With a population growing twice as quickly as city planners anticipated and educated young professionals flocking to the city, it’s not surprising that there’s still a huge demand for rental properties across the city.
It’s 30 years since the wall came down and business is booming. We look at why Berlin is still so attractive.
Vibrant creative and tech industries, plus low cost of living, have attracted affluent and well educated millennials to the city. This has created a surge in demand for office space as well as a need for apartments where young international employees can live.
But they’re not the only ones looking to rent. Berlin is a city of tenants – only 18% of the properties are owned by the occupier, compared to 45% in other big German cities and 60% in London. That’s a large pool of prospective renters. They are well protected by legislation and this has led to a confident and strong rental market where tenants generally stay in one place for much longer than they do in other capital cities.
The Brexit effect
According to a report by pwc “the Eurozone is seen as a safer and more fruitful investment destination than the UK in 2019, whilst others equate the risk with opportunity.” Europe’s senior property professionals believe that the impact of Brexit on real estate investment has seen the market decrease somewhat in the UK by 56%, but only a 9% decrease in the rest of Europe. And in 2019 Berlin was ranked as the 2ndmost popular city for investment prospects.
The property is (relatively) cheap…
The amount you need to invest in property in most European capitals is substantial. This is not the case in Berlin. A top of the market one bedroom flat in the centre of the city will cost around 300,000 euros, which doesn’t buy you much in London. In fact property in London costs on average £2000 a square foot. Berlin property is closer to £600 a square metre. This may be a mixing of units of measurements, but the message is clear! Naturally, as in London, the further you move out of the city the better value the properties are.
And so is money
It’s advisable to borrow money in the currency you are buying in, so buying in Berlin means borrowing in Germany. This has several benefits; it’s cheaper to borrow in Germany than the UK. Interest rates are typically between 1.8 and 2.5% above the base rate. This compares with the UK which ranges between 4-5%. And loans in Berlin are non-recourse. This means if you find yourself in the position of not being able to pay your mortgage the bank will take your property, but not additional assets if the property has lost value. This is not the case in the UK.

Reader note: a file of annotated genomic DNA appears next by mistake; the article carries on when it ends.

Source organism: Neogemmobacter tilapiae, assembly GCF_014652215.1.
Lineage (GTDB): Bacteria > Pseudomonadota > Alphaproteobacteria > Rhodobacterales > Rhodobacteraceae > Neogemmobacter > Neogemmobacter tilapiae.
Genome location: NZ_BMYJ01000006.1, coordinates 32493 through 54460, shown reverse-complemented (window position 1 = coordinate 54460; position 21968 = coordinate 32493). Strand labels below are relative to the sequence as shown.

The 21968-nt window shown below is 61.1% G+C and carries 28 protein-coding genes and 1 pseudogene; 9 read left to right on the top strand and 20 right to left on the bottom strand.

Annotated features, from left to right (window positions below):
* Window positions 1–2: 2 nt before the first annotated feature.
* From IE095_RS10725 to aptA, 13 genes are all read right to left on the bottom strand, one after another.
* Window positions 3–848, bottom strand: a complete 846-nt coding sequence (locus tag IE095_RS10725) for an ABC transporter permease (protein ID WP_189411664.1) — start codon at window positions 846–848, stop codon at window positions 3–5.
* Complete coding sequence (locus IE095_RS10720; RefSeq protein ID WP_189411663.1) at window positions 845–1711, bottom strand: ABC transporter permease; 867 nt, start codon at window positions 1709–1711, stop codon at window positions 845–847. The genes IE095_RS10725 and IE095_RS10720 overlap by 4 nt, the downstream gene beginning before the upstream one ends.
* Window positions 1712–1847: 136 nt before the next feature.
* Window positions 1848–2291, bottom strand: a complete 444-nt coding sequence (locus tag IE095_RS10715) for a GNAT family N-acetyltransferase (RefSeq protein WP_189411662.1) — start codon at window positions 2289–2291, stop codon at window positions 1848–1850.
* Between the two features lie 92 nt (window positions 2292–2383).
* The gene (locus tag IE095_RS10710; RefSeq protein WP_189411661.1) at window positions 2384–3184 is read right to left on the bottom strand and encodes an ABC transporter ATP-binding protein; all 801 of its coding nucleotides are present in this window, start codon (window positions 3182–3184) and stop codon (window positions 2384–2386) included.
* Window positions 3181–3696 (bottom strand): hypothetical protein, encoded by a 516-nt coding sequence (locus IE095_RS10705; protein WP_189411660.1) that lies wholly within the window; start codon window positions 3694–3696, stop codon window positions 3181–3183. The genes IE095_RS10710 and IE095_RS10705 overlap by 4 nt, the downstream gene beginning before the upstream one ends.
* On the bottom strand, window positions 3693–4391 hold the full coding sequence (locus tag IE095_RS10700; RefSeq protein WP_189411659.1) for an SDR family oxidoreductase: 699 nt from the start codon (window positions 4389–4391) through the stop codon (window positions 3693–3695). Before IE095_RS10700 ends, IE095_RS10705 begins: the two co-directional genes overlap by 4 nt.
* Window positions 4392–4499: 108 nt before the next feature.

The tax situation is also favourable. If a property has been owned for ten years or more and is then sold, no capital gains tax needs to be paid. The banks also encourage long-term investment, with 10-year-fixed rate mortgages the norm.
And most importantly… the returns
The two ways in which a property can make money is rental income and an increase in property price that can be released once you sell. Rental income on its own doesn’t illustrate much; it’s the rental yield that is key. This is the rental income divided by the costs associated with the property. It’s usually expressed in terms of a percentage, with a high percentage being good. Currently in London the yield is between 1-2%, but the yield in Berlin is significantly higher, at around 3-4%.
And Berlin property prices have increased by 35% in the last five years. According to Knight Frank’s Prime International Residential Index, luxury real estate prices increased by 9% in the city last year. This compares favourably to other German cities Munich (8%) and Hamburg (7.5%), as well as other capitals. By contrast, Paris’ luxury real estate value dropped by 3.5% last year.
At the moment the typical Berlin tenant pays out just over 20% of their income on rent, compared to 70% by their London counterpart, according to an English Housing Survey. However, Berlin rents are rising quickly, at almost twice the national average. This is still much less than other German cities. For example they are half of what is charged in Munich, which indicates there is room for a continued increase in rental income, despite rent caps.
Add all these elements to the fact that much of the existing apartment stock is not in very good condition. Communism and rent caps mean a lack of investment that means windows need repair and paint needs refreshing. If you can do this, your Berlin property will be significantly more attractive than others on the market, making renting apartments out much easier.
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